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  1. #1
    Registered User RandyArmand's Avatar
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    The Importance Of Flexibility Training

    As we age, physical wear and tear is inevitable. However, I am convinced that many of the physical problems we face with age can be prevented or delayed with the right knowledge, nutrition, and exercise protocol. One such protocol that is commonly neglected is flexibility training.

    When we develop a muscular imbalance, undue stress is placed upon our muscles and joints. Without remedy, this imbalance can become permanent as our skeletal system remodels over time. That old man blames his age for his hunched over posture, however, his posture is probably the result of a tight hip flexor complex and weakened gluteal muscles - Of course, there are exceptions to this such as past injury.

    When a muscle becomes overactive, or tight, the neural drive to that muscle's antagonist is dampened. Therefore, the antagonist is no longer capable of functioning properly. This is known as Altered Reciprocal Inhibition.

    In theory, this can prevent you from reaching your potential in resistance training. For example, a tight hip flexor complex can cause the gluteals to weaken. This is known as "Dead Butt Syndrome." Weakened glutes can hinder your progress in back squats, deadlifts, and etcetera.

    Altered Reciprocal Inhibition can further lead to Synergistic Dominance. This is when Synergistic Muscles attempt to take over the role of the weakened / underactive muscle. Example: Hamstrings attempting to take over the role of the weakened gluteal muscles. This can lead to injury.

    My Personal Story: I was injured in a work related incident in December 2018. I was forced to lay around during the first 3 months of recovery. In that short amount of time I could feel my muscles growing tight. I began to get body aches I'd never experienced before. Upon being cleared by my doctor, I committed to a flexibility routine. Those aches and pains have since gone away. Upon focusing on the flexibility of my hip flexors, I also noticed a random increase in my squat numbers.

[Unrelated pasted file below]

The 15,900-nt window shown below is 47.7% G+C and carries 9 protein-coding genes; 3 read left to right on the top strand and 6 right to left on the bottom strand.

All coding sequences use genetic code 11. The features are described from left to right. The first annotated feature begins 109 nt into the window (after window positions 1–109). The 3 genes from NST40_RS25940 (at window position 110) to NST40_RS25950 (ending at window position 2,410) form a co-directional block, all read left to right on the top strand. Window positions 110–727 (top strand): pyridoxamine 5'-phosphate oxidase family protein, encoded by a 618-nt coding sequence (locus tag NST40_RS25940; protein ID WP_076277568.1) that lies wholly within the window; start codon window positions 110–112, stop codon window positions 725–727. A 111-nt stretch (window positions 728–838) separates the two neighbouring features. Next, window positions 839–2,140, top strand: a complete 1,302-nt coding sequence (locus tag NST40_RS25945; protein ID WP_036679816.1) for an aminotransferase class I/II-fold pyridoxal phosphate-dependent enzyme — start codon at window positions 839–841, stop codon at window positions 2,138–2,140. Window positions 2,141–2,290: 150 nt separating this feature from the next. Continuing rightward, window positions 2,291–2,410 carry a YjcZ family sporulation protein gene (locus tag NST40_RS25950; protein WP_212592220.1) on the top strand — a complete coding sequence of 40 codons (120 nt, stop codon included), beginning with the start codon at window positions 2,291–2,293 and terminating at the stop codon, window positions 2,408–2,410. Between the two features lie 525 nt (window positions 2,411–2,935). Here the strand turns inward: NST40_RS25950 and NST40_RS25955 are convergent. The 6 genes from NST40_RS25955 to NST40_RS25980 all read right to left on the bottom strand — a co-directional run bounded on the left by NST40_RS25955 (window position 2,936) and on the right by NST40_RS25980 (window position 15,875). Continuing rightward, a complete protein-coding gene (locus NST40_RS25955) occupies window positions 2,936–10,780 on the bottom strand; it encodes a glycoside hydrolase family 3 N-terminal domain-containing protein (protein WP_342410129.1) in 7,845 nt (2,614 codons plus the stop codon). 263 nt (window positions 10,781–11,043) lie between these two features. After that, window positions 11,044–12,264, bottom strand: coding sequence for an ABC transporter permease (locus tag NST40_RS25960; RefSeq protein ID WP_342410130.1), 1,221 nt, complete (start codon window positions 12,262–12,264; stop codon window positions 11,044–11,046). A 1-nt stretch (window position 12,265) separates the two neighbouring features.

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  2. #2
    Roman Nose dday39's Avatar
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    well....

    I don't believe there needs to be any priority on flexibility training. However, just lifting weights can make you a stiff mess if you aren't typically an active person.

    I like to use golf as an example. People falsely believe that gaining muscle will restrict the golf swing causing a loss of power. In reality, if you continue regular golf activities and add strength training, you may see an increase in power and range of motion, not a loss.
    Goals:

    1.5 bw Bench
    2.0+ bw Squat
    2.5 bw Deadlift
    Gain 20 lbs
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  3. #3
    Registered User RandyArmand's Avatar
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    I see what you're saying. Let me continue upon the scenario of the golfer.

    On his down time, think of the amount of time he may spend looking down at his phone. In doing so, he is placing his neck in a flexed position for a prolonged period of time. Over the long term, this can cause the neck flexors to become overactive and the neck extensors to become underactive. Hence, he now has a muscular imbalance that he probably isn't even aware of.

    I believe that each of us, to some extent, has some sort of muscular imbalance. The imbalance we develop is largely determined by the activity we choose to participate in during our down time. I am a Security Guard at a Casino. One of my main duties is simply to watch people. I've noticed that most people who come through, including those who appear to be in shape, have the same three postural distortion syndromes: Upper Crossed Syndrome, Lower Crossed Syndrome, and Pronation Distortion Syndrome.

    Personally, I had externally rotated feet. I thought this was hereditary / normal for the longest time. I then learned that this was due to a muscular imbalance: Tight Calves and a weak Anterior Tibialis. I have since remedied this, and my feet now remain straight.
    Last edited by RandyArmand; 01-02-2020 at 12:53 PM.
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